St. Anne’s Episcopal Church in Calais is architect James Renwick Jr.’s only building in Maine. The Carpenter Gothic church sits on a spacious, beautifully landscaped lot on Church Street. Situated at the headwaters of the St. Croix River, the natural border between Canada and the United States, Calais was incorporated in 1850 and quickly thrived from shipbuilding and lumber industries. The fact that the congregation selected one of the most prominent mid-nineteenth-century American architects reflects this economic prosperity. For reasons unknown, Renwick, who worked on the church plans at the same time he was designing the Smithsonian Institution in Washington, D.C., donated his plan for the asymmetrical, exuberant St. Anne’s Episcopal Church.
The wood-framed church is clad in board-and-batten siding and has a granite foundation. The main facade is oriented southeast and is dominated by a square, four-story clock tower on the right. On the first story of the clock tower is the main entrance to the church, with a pointed arch above the door. On the second and third stories of the tower, on each exposed side, is a lancet window with Roman numerals. The parapet above the clock has a railing with a decorative pinnacle marking each corner.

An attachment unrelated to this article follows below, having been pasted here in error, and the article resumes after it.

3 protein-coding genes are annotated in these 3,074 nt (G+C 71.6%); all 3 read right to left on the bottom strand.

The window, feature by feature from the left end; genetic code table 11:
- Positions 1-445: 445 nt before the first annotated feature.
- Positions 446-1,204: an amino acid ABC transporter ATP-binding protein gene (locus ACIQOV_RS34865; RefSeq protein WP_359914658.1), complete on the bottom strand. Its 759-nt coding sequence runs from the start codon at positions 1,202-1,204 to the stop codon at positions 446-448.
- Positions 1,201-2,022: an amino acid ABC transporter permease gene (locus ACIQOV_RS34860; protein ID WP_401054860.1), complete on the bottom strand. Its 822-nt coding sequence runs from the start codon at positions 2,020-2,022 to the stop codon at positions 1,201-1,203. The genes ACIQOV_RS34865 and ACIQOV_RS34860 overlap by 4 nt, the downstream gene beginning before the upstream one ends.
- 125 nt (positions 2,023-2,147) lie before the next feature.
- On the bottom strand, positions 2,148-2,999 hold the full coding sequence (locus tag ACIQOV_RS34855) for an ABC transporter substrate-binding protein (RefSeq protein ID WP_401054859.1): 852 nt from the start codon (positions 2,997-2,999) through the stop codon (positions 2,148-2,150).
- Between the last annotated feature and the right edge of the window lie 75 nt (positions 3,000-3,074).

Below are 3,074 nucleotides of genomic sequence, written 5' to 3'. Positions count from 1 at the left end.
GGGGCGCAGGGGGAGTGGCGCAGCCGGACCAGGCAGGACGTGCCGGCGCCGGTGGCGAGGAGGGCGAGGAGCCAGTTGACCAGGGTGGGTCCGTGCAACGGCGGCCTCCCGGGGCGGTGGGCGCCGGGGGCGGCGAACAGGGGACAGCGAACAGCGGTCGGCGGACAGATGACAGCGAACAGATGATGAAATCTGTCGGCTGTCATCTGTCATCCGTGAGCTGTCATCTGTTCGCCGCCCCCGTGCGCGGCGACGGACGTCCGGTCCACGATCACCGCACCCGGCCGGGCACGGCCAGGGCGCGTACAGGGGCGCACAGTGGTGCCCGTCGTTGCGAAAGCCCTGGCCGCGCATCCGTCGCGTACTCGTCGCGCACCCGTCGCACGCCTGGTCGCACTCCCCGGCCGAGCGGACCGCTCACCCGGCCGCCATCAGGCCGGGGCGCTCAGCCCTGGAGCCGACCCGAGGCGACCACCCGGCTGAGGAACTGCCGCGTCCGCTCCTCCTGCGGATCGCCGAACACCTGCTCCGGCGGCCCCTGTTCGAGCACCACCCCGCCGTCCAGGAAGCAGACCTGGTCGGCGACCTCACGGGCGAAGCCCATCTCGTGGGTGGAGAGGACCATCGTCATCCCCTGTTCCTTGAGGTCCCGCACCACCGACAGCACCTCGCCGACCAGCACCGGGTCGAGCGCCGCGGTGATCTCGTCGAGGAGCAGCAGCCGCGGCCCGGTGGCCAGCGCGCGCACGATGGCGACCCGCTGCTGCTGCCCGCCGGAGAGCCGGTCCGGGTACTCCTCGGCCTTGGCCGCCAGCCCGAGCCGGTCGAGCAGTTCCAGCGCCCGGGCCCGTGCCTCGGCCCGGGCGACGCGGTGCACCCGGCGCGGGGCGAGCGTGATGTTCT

On the left side of the facade rises a more diminutive two-story tower topped by a false-fronted belfry. The tower has an arched doorway similar to the clock tower. The center of the facade features a four-part, stained glass window with tracery. Above the stained glass window, a false-fronted gable end rises in steps to a peak. The sides of the church have six bays, each with a stained glass window and each bay separated by a buttress.
St. Anne’s remains an active Episcopalian church within the small border town.
Beard, Frank A., and Robert L. Brandley, “St. Anne’s Episcopal Church,” Washington County, Maine. National Register of Historic Places Inventory-Nomination Form, 1982. National Park Service, U.S. Department of Interior, Washington, D.C.